Wednesday, September 10, 2008

Tues 12th Aug

Tues 12th Aug
After yesterdays clean bill of health and the OK to return to exercising, I went to the farm and ran 2 laps (about 4.5M). Pace was quite slow, it took me approx, 51 minutes for the two laps. Before the op., I would have done it in around 37/38 min, or 34/35 min if doing a fast session.

My bladder wasn't full starting but I began to dribble very early. I passed a couple of walkers after about 0.5M and, as I passed, I felt could feel a dribble running down my leg. I eased off after that but stopped every 2 to 3 minutes to empty an already bladder - there was never much in it. When I was concious of it, I leaked. I think I didn't when I (rarely) switched off. I had a second bad leak episode when a woman was approaching. I think, in both cases, that I was afraid that they'd see my state.

I haven't been wearing pads at all since July 4th, however, for the foreseeable future, I think I'll have to wear one while running.


Mark Bruno said...

Your blog is an amazing dissertation of your strength and character. I truly admire you. I am a 53 yo runner and have been at it for 30 years. I was just diagnosed with prostate cancer last week via TRUS guided biopsy (Gleason score 4+4/8). I have decided not to undergo any conventional treatment whatsoever and try a nutritional approach. Needless to say, wife and son are not happy with my decision but it is my decision. I just don’t have the will or courage to endure all you have been through. Mark, USA

John Quigley said...

Mark can you please mail me privately at eagle262[at]

Having been through the less conventional full RP, I feel that anyone with a good (or better yet, like you and me, a high) degree of fitness has little to fear from surgery.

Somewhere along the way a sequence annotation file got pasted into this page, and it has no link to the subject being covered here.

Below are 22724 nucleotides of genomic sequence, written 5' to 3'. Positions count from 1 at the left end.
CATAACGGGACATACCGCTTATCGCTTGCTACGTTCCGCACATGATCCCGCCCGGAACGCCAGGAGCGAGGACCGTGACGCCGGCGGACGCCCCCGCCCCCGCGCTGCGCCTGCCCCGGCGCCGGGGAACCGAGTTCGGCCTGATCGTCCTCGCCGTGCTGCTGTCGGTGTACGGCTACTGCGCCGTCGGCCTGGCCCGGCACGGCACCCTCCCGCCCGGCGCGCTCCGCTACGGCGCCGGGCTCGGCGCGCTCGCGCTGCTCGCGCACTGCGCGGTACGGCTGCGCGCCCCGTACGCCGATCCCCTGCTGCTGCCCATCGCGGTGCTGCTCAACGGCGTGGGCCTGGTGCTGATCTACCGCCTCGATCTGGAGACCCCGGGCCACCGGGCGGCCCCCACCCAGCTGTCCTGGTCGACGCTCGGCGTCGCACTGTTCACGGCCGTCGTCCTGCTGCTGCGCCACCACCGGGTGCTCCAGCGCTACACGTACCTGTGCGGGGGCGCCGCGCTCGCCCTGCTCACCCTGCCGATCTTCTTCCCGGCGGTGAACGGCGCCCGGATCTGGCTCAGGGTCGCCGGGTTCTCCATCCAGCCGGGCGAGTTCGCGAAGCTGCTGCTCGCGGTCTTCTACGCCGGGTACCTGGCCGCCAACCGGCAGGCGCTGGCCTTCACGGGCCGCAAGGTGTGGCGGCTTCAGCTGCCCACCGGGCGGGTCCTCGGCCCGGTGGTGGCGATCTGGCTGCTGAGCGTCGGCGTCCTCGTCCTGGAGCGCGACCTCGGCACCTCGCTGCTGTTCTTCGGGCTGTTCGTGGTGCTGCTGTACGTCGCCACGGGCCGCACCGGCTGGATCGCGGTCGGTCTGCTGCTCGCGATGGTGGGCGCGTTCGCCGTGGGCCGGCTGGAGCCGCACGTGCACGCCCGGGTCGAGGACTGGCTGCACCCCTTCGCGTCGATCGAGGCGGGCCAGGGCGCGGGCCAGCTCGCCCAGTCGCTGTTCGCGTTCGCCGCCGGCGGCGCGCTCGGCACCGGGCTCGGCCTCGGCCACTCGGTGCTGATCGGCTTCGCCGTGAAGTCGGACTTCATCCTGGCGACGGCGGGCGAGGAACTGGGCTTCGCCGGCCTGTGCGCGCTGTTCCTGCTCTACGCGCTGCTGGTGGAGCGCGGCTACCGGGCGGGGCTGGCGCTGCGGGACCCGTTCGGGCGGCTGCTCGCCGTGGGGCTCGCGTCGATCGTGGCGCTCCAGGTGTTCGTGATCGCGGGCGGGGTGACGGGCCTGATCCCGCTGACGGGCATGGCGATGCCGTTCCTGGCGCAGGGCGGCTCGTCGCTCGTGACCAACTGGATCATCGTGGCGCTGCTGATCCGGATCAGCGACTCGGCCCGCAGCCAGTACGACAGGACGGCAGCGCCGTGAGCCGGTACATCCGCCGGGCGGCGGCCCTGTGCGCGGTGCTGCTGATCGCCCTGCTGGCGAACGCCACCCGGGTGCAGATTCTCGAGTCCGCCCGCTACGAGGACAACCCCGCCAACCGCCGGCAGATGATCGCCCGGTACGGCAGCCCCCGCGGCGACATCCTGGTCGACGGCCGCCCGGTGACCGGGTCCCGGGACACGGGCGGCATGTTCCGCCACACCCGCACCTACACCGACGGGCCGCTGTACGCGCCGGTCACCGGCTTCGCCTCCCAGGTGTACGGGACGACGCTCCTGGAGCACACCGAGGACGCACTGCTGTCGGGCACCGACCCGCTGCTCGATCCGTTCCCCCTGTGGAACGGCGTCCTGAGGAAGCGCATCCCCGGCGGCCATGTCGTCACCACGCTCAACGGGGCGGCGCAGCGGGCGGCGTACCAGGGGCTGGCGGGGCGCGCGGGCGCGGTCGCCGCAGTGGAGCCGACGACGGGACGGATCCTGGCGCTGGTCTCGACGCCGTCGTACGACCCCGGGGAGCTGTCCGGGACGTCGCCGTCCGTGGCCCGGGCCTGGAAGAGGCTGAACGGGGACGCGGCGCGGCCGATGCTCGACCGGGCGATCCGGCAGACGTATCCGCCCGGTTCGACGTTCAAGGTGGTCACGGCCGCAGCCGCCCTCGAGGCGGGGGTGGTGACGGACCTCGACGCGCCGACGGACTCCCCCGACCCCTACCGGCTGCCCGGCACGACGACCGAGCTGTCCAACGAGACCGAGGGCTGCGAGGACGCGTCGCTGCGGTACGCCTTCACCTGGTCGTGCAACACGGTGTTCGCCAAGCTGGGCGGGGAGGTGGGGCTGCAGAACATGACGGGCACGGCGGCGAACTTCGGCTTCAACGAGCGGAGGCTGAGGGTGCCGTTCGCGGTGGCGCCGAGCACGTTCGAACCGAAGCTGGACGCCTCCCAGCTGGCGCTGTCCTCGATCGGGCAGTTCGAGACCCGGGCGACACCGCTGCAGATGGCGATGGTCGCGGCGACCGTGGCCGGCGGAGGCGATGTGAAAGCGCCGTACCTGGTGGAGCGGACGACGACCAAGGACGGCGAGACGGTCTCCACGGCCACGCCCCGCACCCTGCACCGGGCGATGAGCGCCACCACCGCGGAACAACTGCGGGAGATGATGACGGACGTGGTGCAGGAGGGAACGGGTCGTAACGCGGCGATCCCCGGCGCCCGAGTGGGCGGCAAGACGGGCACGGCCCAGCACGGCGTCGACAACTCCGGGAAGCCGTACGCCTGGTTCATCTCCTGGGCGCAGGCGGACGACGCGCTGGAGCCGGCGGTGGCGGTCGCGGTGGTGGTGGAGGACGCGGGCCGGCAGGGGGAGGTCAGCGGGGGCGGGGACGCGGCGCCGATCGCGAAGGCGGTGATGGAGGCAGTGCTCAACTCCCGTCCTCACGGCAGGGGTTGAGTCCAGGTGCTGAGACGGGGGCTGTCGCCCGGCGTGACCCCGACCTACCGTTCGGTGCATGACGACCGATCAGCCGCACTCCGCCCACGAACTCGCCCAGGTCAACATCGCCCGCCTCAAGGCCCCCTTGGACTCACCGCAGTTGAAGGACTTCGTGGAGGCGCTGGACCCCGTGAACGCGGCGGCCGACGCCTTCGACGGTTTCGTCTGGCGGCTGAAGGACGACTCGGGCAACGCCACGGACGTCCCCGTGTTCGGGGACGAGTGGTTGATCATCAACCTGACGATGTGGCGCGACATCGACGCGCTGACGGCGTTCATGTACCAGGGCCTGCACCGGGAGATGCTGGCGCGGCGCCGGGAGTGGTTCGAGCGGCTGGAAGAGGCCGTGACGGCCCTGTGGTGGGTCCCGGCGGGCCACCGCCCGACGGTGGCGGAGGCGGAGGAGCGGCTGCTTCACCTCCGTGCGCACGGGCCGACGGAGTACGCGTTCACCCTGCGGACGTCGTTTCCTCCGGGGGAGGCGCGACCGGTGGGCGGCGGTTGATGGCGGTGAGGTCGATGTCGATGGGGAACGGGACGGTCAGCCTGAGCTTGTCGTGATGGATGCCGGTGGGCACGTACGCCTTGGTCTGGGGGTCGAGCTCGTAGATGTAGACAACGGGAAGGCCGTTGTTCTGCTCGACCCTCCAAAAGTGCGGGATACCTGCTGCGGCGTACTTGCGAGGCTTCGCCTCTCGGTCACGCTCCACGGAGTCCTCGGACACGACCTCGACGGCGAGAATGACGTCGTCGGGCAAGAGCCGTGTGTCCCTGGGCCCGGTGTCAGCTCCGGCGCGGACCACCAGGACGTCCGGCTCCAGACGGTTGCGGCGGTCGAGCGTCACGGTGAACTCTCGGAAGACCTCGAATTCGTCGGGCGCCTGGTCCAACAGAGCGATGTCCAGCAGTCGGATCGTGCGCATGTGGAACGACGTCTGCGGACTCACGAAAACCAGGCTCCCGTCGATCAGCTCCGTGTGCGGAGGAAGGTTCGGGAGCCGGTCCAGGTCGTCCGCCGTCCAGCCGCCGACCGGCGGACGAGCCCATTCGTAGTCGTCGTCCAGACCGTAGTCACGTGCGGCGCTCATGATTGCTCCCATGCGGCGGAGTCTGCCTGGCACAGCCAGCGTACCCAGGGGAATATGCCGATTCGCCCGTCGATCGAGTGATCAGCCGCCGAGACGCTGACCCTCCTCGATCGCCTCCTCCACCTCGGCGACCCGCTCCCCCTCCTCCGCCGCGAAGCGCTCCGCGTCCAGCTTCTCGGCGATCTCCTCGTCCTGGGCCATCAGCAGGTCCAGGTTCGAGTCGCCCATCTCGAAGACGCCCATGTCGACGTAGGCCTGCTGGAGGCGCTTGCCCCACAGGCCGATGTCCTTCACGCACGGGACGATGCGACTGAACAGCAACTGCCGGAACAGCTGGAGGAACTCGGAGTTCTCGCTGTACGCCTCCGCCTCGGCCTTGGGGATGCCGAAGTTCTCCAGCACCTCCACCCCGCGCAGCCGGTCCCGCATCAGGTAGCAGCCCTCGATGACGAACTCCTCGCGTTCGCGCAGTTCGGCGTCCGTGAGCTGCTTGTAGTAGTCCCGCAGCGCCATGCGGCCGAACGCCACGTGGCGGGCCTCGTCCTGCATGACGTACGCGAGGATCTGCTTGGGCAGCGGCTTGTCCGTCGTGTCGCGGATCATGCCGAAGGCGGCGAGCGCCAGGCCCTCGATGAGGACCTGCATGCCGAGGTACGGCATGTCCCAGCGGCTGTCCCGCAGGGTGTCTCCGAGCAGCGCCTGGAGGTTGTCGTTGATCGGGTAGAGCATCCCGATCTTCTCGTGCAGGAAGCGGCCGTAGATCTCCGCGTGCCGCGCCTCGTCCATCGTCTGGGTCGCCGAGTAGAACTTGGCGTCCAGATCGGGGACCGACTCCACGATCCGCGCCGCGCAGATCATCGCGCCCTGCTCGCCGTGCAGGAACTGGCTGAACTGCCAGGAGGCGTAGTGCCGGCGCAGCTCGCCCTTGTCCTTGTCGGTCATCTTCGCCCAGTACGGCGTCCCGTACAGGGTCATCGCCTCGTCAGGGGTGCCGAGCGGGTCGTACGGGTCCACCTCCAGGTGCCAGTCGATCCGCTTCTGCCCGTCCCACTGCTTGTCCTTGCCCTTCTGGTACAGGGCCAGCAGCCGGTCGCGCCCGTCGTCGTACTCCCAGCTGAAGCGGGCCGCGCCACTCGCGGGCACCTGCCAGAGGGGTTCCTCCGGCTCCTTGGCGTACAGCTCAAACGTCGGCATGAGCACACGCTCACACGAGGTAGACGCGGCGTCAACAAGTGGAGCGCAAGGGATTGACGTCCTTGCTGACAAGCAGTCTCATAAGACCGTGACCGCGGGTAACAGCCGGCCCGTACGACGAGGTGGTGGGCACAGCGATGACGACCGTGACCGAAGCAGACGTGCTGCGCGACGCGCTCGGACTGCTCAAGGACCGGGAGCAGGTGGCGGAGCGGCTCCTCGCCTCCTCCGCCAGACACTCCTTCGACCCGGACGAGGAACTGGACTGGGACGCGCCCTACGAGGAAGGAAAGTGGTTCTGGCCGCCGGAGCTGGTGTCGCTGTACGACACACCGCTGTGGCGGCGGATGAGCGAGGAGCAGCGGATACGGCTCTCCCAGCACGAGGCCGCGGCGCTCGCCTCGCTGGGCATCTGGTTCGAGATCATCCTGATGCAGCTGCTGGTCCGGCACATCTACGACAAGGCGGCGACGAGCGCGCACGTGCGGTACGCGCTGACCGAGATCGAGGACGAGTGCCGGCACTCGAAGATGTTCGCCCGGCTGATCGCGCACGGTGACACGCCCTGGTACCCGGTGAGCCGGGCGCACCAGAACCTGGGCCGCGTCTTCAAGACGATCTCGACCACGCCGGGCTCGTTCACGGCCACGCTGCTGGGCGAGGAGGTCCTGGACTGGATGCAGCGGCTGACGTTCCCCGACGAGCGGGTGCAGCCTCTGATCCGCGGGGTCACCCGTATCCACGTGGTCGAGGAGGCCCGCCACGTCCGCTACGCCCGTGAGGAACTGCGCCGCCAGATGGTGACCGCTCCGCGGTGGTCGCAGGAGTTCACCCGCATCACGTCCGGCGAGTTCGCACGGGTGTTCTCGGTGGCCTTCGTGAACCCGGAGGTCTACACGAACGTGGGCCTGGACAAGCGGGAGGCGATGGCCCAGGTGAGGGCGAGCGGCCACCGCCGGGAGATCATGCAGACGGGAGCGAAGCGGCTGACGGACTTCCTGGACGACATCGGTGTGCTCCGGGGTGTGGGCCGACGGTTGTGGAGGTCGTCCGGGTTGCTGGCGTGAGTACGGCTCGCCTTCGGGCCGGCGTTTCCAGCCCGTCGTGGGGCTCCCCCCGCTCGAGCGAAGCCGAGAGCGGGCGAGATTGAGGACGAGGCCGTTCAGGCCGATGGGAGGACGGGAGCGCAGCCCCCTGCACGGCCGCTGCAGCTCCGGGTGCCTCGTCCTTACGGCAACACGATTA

Being approx. the same age, and assuming the same general health, we both have a life expectancey of approx. 35 years.

My surgeon, David M. Quinlan, said, when I asked him what would happen if I did nothing; "Nothing, but in 10 years, maybe as little as 5, it will hit you."

When this reared it's head, I said to myself; "I choose life!!" and I haven't regretted my decision. It's 17 weeks, almost to the minute since the op., and I'm well on the way to full recovery; I've been fully continent for everyday things since late June and potency is returning. I still have problems with continence when running - I run with a pad and some days are good, some bad, mostly in between, but improving. I'm now back participating in races, but not competitively (yet!).
Maybe my background (father died aged 51 (heart), mother died aged 58 (colon cancer) and brother died aged 51 (heart) tipped me towards my decision. I'd like to be around for my grandchildrens' youth.

Mark, you've everything going for you. I don't know your circumstances and reasoning for your decision, but, based on what you've posted, I reckon you' have everything to gain from treatment.

Marshall said...

Thanks for the inspirational story. My dad was diagnosed with Prostate Cancer last month and is having a radical prostatectomy in two weeks. It's great to read such a positive story of hope, and especially from a fellow runner. Good luck with your ongoing success in health and running, and thanks again for taking the time to write about your thoughts and experiences.

John Quigley said...

Thanks Marshall. The blog (which is nearly two months out of date - publication seems to be inversely related to my recovery!) is intended to help people like your dad to have an idea what they might be facing. It's not to everyone's taste, but then most readers will never be faced with the decisions your dad and I have.

My fitness has told a lot and i'm sure it will in your dad's case too.

Nearly 5 months on from the op., and I am fully continent, except for occassional slight leakage when racing or doing speedwork. I completed a 15 mile race in 2:04:07 on Sunday Oct 5th and a 7k cross-country race on Sunday 12th, with no problems either day. Times are way down, but hey!, when I was making my surgical decision, I was prepared for the event that I might never be able to run again.

Best of luck to your dad. btw, the day of the op. will probably be rough on your mom, so give her all the support you can. Your dad will probably be 'out of it' on anasthetics (did I speel taht OK?) and won't know much about it.